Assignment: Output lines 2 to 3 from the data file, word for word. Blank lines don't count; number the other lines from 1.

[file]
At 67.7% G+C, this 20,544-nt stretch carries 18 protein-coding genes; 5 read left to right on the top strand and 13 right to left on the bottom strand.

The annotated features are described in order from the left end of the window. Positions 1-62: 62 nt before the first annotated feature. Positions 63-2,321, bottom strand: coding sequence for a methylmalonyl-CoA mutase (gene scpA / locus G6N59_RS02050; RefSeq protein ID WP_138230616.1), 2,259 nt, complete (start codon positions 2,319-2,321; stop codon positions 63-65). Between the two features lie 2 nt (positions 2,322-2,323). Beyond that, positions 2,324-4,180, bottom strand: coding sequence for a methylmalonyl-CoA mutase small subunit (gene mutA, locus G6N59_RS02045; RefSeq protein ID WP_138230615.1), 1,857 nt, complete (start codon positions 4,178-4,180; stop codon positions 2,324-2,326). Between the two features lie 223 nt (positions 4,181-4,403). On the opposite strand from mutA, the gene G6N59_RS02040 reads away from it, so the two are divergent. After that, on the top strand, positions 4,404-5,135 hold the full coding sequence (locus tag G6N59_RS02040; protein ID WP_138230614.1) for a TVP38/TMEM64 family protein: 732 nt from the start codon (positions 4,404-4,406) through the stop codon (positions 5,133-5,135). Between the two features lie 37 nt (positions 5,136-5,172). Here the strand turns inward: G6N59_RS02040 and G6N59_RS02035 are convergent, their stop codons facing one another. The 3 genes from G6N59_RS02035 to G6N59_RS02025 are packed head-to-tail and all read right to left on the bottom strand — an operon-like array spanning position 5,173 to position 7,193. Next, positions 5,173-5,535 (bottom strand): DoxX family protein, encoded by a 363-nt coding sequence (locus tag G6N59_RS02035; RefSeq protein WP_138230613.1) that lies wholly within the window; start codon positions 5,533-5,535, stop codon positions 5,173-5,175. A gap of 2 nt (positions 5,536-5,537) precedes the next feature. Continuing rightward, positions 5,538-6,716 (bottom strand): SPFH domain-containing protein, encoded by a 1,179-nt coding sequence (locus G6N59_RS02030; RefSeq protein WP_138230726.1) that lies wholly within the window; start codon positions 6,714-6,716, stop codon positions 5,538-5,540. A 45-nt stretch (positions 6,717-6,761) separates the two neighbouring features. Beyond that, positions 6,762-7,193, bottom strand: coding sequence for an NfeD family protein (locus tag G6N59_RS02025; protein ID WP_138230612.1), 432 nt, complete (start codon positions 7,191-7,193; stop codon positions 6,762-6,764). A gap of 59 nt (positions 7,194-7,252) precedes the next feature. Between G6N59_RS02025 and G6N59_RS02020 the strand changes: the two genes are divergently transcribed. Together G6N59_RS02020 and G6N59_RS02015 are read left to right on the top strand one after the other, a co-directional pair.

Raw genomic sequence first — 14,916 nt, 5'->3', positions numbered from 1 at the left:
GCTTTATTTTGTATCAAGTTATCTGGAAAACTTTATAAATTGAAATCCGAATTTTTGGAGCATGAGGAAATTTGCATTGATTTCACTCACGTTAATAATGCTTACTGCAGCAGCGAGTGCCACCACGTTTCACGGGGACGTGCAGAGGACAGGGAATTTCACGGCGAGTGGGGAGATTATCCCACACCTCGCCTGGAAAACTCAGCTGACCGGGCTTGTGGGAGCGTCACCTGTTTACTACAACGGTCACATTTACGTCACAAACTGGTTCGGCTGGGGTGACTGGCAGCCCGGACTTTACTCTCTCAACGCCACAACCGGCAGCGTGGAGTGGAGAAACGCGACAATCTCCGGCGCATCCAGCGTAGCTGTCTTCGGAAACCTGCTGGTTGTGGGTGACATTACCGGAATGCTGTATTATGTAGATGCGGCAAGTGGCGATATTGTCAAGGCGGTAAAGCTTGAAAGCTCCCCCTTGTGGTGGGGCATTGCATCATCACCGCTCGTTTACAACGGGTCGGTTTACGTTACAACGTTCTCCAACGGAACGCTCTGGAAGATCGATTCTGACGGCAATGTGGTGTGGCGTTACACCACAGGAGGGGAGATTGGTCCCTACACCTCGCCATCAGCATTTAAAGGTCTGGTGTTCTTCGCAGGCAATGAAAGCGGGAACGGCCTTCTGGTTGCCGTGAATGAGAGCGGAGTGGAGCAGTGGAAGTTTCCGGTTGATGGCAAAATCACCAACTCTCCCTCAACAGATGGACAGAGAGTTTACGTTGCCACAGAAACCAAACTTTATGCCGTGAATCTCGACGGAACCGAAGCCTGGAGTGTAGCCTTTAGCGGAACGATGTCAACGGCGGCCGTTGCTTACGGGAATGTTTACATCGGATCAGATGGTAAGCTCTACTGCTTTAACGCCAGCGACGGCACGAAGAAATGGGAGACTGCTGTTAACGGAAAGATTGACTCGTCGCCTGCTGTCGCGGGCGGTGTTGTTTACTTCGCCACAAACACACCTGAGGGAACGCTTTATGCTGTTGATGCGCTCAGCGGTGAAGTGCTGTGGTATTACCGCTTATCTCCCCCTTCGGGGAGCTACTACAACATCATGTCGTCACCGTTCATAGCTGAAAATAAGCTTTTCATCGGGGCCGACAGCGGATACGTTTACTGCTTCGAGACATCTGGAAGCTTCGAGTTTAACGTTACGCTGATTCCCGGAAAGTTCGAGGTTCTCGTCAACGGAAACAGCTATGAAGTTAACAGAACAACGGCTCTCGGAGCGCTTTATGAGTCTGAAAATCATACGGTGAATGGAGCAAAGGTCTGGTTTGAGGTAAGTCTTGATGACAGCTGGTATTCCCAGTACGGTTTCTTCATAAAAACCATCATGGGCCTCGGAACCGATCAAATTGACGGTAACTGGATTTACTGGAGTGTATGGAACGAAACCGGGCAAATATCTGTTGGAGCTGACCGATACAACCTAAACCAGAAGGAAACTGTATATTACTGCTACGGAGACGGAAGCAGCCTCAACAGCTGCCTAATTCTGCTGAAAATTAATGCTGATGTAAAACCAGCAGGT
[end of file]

The annotated features are described in order from the left end of the window. Positions 1-62: 62 nt before the first annotated feature. Positions 63-2,321, bottom strand: coding sequence for a methylmalonyl-CoA mutase (gene scpA / locus G6N59_RS02050; RefSeq protein ID WP_138230616.1), 2,259 nt, complete (start codon positions 2,319-2,321; stop codon positions 63-65). Between the two features lie 2 nt (positions 2,322-2,323). Beyond that, positions 2,324-4,180, bottom strand: coding sequence for a methylmalonyl-CoA mutase small subunit (gene mutA, locus G6N59_RS02045; RefSeq protein ID WP_138230615.1), 1,857 nt, complete (start codon positions 4,178-4,180; stop codon positions 2,324-2,326). Between the two features lie 223 nt (positions 4,181-4,403). On the opposite strand from mutA, the gene G6N59_RS02040 reads away from it, so the two are divergent. After that, on the top strand, positions 4,404-5,135 hold the full coding sequence (locus tag G6N59_RS02040; protein ID WP_138230614.1) for a TVP38/TMEM64 family protein: 732 nt from the start codon (positions 4,404-4,406) through the stop codon (positions 5,133-5,135). Between the two features lie 37 nt (positions 5,136-5,172). Here the strand turns inward: G6N59_RS02040 and G6N59_RS02035 are convergent, their stop codons facing one another. The 3 genes from G6N59_RS02035 to G6N59_RS02025 are packed head-to-tail and all read right to left on the bottom strand — an operon-like array spanning position 5,173 to position 7,193. Next, positions 5,173-5,535 (bottom strand): DoxX family protein, encoded by a 363-nt coding sequence (locus tag G6N59_RS02035; RefSeq protein WP_138230613.1) that lies wholly within the window; start codon positions 5,533-5,535, stop codon positions 5,173-5,175. A gap of 2 nt (positions 5,536-5,537) precedes the next feature. Continuing rightward, positions 5,538-6,716 (bottom strand): SPFH domain-containing protein, encoded by a 1,179-nt coding sequence (locus G6N59_RS02030; RefSeq protein WP_138230726.1) that lies wholly within the window; start codon positions 6,714-6,716, stop codon positions 5,538-5,540. A 45-nt stretch (positions 6,717-6,761) separates the two neighbouring features. Beyond that, positions 6,762-7,193, bottom strand: coding sequence for an NfeD family protein (locus tag G6N59_RS02025; protein ID WP_138230612.1), 432 nt, complete (start codon positions 7,191-7,193; stop codon positions 6,762-6,764). A gap of 59 nt (positions 7,194-7,252) precedes the next feature. Between G6N59_RS02025 and G6N59_RS02020 the strand changes: the two genes are divergently transcribed. Together G6N59_RS02020 and G6N59_RS02015 are read left to right on the top strand one after the other, a co-directional pair.

Raw genomic sequence first — 14,916 nt, 5'->3', positions numbered from 1 at the left: